The fight turned nasty in round nine. Lopez had Mtagwa retreating early with combination punching, but Mtagwa ripped him with a right while fighting in reverse. Another right stunned Lopez, who shuffled away on wobbly legs. After eating another right, Lopez tried clinching and ended up pushing Mtagwa’s torso between the ropes to get him away. Then, Lopez resorted to a low blow, which earned a warning from Cotton. Lopez complained about Mtagwa butting him, then proceeded to intentionally butt the challenger. He landed a hard combination to the head but again got hit by a right from Mtagwa after the bell.
Round nine certainly wasn’t a high point in the career of either man but spoke to the time-honored tradition: do whatever it takes to win.
Round ten, on the other hand, raised the stock of both men considerably as they traded huge shots. Lopez jumped on Mtagwa early, but Mtagwa clocked him with a left hook that brought the champion’s hands down. Lopez landed two right hooks and a left hand, then Mtagwa responded with two rights and a left hook. A stunned Lopez tried to push Mtagwa through the ropes, but the challenger escaped, and Lopez’ torso went through instead.
They traded head-snapping shots in the final thirty seconds, and, just when it looked like Mtagwa might fold, he rallied and drilled Lopez with two hard rights that hurt the champion. Lopez’ legs left him, and he wisely clinched. Mtagwa escaped and went for a haymaker but threw the shot so hard that he ended up on the canvas, which gave Lopez a lucky break and allowed him to make it to the bell.
Entering the eleventh round for the first time in his career, Lopez had been losing steam at a rapid pace since the eighth round. Meanwhile, Mtagwa was surging. After they traded hard body shots, Mtagwa knocked Lopez’ head to the side with a left hook. A right hand followed and knocked Lopez backward, stunned again. But Lopez came back in a big way, rocking Mtagwa with a straight left and a right hook that whipped his head around. Then, it was Mtagwa’s turn to wobble back into the ropes before holding onto Lopez – the first time he was truly buzzed all night.
Just when it looked like Lopez had weathered the storm, Mtagwa blasted him with a left hook and a straight right hand. Another right from Mtagwa stood Lopez up, his head wobbling all over the place and his feet no longer supporting him. With Lopez unable to defend himself, Mtagwa rushed in with a right-left combination and another hard right, but the bell rang before he could finish Lopez off. The champion stumbled along the ropes, almost out on his feet, but he had survived another round that he looked sure to be knocked out in with another ten seconds.
Twenty seconds into the twelfth and final round, Mtagwa landed another killer right hand, and Lopez was already in trouble. He answered with a left hand, but that allowed Mtagwa to land another right. Mtagwa then banged in a right-left combination and another right. Again, Mtagwa was denied the knockout when he tripped over Lopez’ foot, staggering forward and nearly falling out of the ring as he went through the ropes.
Trying to clinch for dear life, Lopez absorbed some hard shots to the head against the ropes but was still on his feet. Mtagwa banged in two more right hands that sent Lopez staggering across the ring with half the round still to go. A loopy Lopez somehow had the wherewithal to pin Mtagwa against the ropes after eating two more head shots.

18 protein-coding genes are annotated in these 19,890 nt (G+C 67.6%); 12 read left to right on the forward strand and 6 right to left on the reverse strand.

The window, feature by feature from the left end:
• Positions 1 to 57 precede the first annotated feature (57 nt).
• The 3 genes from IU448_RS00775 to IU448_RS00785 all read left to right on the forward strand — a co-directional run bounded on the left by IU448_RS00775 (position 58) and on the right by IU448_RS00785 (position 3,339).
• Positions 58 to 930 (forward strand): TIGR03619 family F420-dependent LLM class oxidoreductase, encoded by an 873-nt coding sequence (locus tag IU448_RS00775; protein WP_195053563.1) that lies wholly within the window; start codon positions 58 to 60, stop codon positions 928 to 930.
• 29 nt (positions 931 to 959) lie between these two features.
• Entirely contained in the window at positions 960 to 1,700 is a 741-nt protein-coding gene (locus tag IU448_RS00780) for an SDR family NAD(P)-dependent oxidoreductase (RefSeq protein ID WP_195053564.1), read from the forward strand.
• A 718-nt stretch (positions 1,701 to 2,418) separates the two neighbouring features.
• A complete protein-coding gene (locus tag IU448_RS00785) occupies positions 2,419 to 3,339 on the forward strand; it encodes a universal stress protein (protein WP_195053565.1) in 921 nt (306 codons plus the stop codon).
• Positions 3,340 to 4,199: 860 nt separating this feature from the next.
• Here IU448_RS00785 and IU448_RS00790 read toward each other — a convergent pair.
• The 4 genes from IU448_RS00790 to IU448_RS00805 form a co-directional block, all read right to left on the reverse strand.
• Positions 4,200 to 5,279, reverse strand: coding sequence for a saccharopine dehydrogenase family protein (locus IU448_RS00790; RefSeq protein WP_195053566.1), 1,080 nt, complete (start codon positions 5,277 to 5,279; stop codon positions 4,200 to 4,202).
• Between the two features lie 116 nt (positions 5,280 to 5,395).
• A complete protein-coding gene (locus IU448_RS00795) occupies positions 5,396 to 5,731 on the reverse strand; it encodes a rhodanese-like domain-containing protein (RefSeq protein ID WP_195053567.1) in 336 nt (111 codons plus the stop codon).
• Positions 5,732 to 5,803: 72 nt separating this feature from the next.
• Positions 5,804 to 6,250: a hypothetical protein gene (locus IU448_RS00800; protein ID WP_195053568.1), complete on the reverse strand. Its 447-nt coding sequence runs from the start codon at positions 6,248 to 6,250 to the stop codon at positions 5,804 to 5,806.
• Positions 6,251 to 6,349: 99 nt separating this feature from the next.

Lopez couldn’t even stand up straight as he ran away from Mtagwa and clinched at all the crucial moments. Along the way, he took an inordinate amount of hard punches to the face and kept going. Mtagwa drilled him with a one-two, then punched in a left hook that sent Lopez staggering along the ropes, looking like he was headed for the canvas, but Lopez incredibly stayed on his feet. A final clinch sealed what will go down as one of the best examples of surviving a disastrous round ever seen.
Cotton pulled the fighters apart, and Lopez looked to the big screen above, realizing he had made it to the final bell, which rang seconds later. Mtagwa absolutely earned a 10-8 round, but he didn’t finish the job, and he needed to.
The early lead Lopez built up made the difference as he took home a unanimous decision by three justifiable scores of 116-111 (incorrectly announced 116-116 at the time of the fight), 115-111 and 114-113.
While Lopez’ performance isn’t going to land him on any pound-for-pound lists, it did show that he had the intelligence and the heart to finish a tough fight – two traits most young champions don’t have to show until later in their careers. He should have been knocked out on several occasions, especially in the twelfth round, but found a way to make it through to the final bell.
There’s no fight that makes more sense for Lopez right now than a rematch with Mtagwa. There’s no excuse to not make that fight as the first one stands a great chance of winning Fight of the Year for 2009. The thinking, though, is that Bob Arum will avoid it while building toward a showdown with Yuriorkis Gamboa, who easily defended his title on the undercard. Mtagwa, after all, was supposed to be a showcase opponent for Lopez, not a life-and-death battle.
But Mtagwa was Lopez’ sixth title defense, so it’s time to take the tough fights, beginning with the rematch with Mtagwa. The right man won, but the fight was wildly competitive and could do good numbers on another pay-per-view. If Arum wants to wait in building toward a fight with Gamboa, putting Lopez in with Mtagwa is one way to do that.
Tags: Boxing, Juan Manuel Lopez, Rogers Mtagwa